VANCOUVER — People who have never smoked marijuana could be most at risk of overdosing on cannabis-infused edibles that will soon be on store shelves across the country, warns a public health physician who says first-time users may keep noshing away while expecting a high, only to experience a racing heart, anxiety and panic attacks.
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By Camille Bains The Canadian Press
VANCOUVER — Marijuana and alcohol were the most common substances leading to hospitalization of youth aged 10 to 24 across the country, says a report that highlights the prevalence of mental-health conditions as contributing factors.
VANCOUVER — Heavy drinking landed Dawn Nickel in the emergency department four times twice for alcohol poisoning and two more times when she took pills with alcohol to try and kill herself.
“I had no recollection of either wanting to end my life or taking the pills to end my life,” the Victoria resident said nearly 32 years after she downed her last drink.
VANCOUVER — Men and women who smoke marijuana could be adding to their infertility woes if they are already struggling to start a family, says an obstetrician-gynecologist who is calling for more research into reproductive aspects of the recreational drug that may be increasingly used in Canada since it was legalized.
VANCOUVER — When Dr. Evan Adams walked into an emergency room in Vancouver with a cut finger, a clerk taking his information made a racist remark that stung.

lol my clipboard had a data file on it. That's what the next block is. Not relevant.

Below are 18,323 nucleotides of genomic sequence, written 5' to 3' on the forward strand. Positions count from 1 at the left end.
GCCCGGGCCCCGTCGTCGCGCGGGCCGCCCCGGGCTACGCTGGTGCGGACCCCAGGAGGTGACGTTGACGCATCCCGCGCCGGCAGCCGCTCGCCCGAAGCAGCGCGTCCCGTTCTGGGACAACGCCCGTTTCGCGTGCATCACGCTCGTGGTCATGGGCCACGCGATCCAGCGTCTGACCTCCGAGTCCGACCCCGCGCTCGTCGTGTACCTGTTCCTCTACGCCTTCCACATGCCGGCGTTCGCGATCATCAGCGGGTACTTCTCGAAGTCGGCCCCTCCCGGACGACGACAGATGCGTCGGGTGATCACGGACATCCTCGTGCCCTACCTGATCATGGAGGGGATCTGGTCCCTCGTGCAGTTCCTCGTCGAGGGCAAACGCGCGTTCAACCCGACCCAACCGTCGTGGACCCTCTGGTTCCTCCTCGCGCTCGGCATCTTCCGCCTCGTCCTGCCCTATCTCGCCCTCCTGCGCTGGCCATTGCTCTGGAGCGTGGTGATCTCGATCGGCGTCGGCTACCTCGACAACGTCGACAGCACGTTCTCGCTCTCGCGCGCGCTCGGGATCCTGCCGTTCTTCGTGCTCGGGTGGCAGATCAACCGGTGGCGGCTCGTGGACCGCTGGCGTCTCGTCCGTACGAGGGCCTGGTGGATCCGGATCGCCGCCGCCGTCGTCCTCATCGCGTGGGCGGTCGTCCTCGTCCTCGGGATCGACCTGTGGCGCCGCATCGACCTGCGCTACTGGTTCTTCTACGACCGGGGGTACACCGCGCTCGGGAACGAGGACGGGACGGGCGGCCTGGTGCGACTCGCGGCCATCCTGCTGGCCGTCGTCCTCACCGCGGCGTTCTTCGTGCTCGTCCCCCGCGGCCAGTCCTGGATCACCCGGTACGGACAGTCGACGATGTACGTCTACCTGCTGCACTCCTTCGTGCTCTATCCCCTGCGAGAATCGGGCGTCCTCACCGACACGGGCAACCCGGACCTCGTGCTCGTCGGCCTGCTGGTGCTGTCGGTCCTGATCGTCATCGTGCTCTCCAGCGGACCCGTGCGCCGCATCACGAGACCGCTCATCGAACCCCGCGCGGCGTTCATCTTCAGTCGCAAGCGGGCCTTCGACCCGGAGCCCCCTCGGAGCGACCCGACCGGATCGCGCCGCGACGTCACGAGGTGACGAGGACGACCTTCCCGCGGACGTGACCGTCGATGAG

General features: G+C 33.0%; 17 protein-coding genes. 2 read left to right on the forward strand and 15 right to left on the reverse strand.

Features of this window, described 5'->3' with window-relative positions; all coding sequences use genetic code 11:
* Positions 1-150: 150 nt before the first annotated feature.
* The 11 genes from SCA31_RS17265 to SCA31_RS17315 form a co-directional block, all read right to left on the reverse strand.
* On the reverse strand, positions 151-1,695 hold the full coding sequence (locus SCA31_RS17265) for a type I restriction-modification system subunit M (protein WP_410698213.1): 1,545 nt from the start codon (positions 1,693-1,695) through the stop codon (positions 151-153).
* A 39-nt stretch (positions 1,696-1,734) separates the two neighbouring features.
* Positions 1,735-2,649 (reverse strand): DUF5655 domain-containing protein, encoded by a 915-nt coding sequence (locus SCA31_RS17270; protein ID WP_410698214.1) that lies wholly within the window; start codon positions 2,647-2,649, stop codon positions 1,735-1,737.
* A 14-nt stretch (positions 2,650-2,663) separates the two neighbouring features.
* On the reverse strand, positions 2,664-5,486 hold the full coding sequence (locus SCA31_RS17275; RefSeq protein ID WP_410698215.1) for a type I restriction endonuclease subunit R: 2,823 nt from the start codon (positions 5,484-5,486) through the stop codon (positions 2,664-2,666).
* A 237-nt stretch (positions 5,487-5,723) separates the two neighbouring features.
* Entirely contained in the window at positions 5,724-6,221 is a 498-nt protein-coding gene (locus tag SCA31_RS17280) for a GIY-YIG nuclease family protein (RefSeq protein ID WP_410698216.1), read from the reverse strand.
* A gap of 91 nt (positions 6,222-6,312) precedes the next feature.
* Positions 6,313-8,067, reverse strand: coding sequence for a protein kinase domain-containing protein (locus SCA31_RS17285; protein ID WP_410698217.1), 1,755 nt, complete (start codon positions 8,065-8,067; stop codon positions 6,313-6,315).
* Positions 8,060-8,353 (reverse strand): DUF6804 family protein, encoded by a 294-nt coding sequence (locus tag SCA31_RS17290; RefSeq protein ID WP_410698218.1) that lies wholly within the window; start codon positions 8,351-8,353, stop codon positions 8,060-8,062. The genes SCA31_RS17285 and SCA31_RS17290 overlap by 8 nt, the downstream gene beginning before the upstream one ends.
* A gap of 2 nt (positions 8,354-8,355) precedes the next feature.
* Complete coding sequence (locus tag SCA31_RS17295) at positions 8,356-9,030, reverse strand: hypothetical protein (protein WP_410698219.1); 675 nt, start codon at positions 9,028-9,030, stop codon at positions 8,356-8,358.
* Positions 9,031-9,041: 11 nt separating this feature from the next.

“She said, ‘Oh, you’re First Nations.’ I said yes, and she said, ‘I hear you guys get everything for free.’”
VANCOUVER — Funding a program that provides pregnant and breast-feeding women with evidence-based research on drug safety should be a priority for the Canadian government, say doctors citing the closure of such a service after nearly 35 years.
VANCOUVER — Wild salmon with lemon dill sauce, blueberry soup and bone broth may be high-end restaurant meals but they’re also on the menu at some Canadian hospitals aiming to meet recovering patients’ nutritional and cultural needs.
VANCOUVER — Conditions such as sleep problems, irritable bowel syndrome and depression are more common among multiple sclerosis patients five years before they develop medically recognized signs of the disease, a new study from the University of British Columbia suggests.